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Andy began his career at Diageo in 1999 where he was primed in the Diageo Way of Brand Building and led various different spirit brands across different continents. In 2011, he joined Carlton United Breweries, the leading beer company in Australia, as Chief Marketing Officer where he led the revival of the VB brand. In 2013, Andy joined Bacardi as CMO where he managed the global brand portfolio including Bacardi, Grey Goose and Bombay Sapphire generating revenue of over $4bn. In 2015, Andy joined Walgreens Boots Alliance, the $26bn revenue global pharmacy, where he led the Global Brands Portfolio.Read moreView Profile Page
I stared at Diageo in January 1999 and it was an interesting time for Diageo, in that the business, primarily, had only been formed for one year. The business was, really, a merger of two very big businesses, that approached marketing in a very different way. So you had a whole new business of people and a function of marketeers who, actually, talked about, thought about, described marketing, with different language, with different tools, with different methodologies. The wisdom of the executive, at the time, was that we had to get one language. We had to develop a way that Diageo approached marketing, attracted consumers and grew its brands.
So there was an enormous transition, over the next 18 months, from really, a United Nations of marketing people, into a one way, which was called the Diageo Way of Brand Building. That became the way of talking about brands, of talking about, even more importantly, consumers, of understanding, globally, where brands were, how they were position and therefore, how we should move brands into a more global positioning, whilst driving performance.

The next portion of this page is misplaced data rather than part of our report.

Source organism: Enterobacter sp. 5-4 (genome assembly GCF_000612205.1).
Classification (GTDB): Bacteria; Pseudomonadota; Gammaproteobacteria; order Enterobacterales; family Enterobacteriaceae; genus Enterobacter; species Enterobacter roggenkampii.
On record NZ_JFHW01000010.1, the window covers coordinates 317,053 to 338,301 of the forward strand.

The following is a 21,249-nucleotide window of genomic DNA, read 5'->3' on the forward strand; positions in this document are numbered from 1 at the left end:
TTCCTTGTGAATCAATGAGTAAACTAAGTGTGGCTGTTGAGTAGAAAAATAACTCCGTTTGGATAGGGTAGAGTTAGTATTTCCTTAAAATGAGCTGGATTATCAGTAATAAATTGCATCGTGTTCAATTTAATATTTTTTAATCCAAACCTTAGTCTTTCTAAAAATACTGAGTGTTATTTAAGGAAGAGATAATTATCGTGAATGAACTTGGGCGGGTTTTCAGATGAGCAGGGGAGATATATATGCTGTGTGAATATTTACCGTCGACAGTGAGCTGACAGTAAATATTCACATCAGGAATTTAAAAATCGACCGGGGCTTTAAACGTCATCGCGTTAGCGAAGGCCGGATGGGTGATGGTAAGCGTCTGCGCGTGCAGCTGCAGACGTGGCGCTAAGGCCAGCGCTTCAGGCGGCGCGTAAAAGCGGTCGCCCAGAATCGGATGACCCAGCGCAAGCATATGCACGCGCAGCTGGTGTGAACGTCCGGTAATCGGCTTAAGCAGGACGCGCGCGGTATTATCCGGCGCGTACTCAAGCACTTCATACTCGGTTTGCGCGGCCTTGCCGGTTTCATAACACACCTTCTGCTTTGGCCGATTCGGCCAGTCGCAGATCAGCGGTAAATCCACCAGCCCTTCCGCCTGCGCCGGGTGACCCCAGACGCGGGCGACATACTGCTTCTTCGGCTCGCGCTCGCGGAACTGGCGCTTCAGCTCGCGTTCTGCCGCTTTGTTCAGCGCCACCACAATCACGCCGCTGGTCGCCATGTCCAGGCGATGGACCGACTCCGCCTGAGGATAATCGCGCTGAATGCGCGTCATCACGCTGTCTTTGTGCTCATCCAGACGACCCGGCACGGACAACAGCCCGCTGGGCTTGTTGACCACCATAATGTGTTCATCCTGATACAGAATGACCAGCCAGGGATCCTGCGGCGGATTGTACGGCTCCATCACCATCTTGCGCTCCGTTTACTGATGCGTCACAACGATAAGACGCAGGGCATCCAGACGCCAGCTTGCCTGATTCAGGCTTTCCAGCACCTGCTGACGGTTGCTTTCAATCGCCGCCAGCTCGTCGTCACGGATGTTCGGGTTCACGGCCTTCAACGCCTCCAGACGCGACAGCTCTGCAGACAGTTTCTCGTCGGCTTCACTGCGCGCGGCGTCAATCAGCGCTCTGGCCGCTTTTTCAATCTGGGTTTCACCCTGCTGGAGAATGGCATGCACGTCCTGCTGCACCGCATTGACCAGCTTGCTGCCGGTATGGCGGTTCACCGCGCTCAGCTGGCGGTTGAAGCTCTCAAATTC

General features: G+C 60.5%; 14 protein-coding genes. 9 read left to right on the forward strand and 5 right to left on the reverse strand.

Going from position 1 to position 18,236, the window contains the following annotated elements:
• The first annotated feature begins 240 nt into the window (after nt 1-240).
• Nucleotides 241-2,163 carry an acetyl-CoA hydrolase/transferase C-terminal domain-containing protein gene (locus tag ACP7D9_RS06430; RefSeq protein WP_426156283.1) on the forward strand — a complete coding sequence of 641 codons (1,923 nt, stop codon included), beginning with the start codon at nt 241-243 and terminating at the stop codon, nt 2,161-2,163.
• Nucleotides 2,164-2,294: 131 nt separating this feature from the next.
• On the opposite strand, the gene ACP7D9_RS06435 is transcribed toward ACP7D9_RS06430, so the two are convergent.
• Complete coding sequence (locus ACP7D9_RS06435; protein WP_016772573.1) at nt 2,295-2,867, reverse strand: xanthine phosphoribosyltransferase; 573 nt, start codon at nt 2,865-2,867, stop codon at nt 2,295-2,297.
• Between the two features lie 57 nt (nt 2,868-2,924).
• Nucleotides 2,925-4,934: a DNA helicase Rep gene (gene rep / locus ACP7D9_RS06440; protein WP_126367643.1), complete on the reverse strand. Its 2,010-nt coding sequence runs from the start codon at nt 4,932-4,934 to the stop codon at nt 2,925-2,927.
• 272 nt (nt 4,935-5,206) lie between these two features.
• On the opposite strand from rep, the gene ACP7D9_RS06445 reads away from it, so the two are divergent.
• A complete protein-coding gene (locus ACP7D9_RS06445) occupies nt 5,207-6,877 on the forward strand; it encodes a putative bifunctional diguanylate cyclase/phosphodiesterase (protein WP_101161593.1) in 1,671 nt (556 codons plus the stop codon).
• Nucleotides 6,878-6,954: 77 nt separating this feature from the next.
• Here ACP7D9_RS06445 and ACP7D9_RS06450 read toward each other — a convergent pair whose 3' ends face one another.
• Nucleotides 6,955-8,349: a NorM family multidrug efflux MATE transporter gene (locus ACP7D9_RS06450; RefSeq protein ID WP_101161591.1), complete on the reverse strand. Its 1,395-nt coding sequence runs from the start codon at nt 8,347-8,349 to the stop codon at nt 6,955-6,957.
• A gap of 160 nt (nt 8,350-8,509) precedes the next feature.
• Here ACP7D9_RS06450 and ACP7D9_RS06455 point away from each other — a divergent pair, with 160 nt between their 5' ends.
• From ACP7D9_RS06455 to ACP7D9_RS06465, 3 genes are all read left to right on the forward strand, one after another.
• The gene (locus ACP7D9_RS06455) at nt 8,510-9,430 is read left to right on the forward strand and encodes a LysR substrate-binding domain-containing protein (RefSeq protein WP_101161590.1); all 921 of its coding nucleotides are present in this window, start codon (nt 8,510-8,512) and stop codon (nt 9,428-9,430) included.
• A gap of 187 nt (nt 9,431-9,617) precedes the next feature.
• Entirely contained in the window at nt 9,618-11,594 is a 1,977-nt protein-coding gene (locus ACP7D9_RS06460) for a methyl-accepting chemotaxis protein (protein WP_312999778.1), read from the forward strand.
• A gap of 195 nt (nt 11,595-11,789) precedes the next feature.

It was an amazing learning period. I argue that I actually got my MBA in Marketing, through the Diageo Way of Brand Building. It was a real combination of learning and then practicing skills, on the job. Which I believe, is crucial for anyone coming into the marketing world, today.
So these key principles, actually, form my key principles of marketing which, I’m sure, make sense. It was my formative years. First of all, understand your consumer. Who is your consumer? I’m not talking about all females, 25 to 85. That’s being everything to no one. I’m talking about, really get clear on who is the most commercially, high-potential target, that you could choose, that your brand can, authentically, weave its way into their lives and play a role.
So the first thing was, understand your target consumer. The second things was, understanding what your brand currently stands for, in their hearts and mind. How emotionally do they feel about your brand and then, functionally, how do they use your brand? What could your brand to, to actually help them, inspire them, encourage them to live the life they want to live, whilst using it? When you connect those two things together, what you have is a brand that’s starting to be clearly positioned, in a consumer’s mind.
The Diageo Way of Brand Building had a very clear set of tools and criteria, as to what great looked like and it pushed us all to get great happening.
That’s thinking and strategy. The next thing then was, how do you execute your brand positioning, so that it’s consistently on brand? So that it’s consistently building equity of the core DNAs, the core values that your brand stands for, in a positive way and doesn’t drift off positioning and start to deteriorate and eat into those core equities that your brand stands for. The system that was built and the behaviors and the language and the tools, actually ensured, globally, that you could be appropriate to your consumers in market, but actually be on brand, be consistent, globally. Very, very powerful.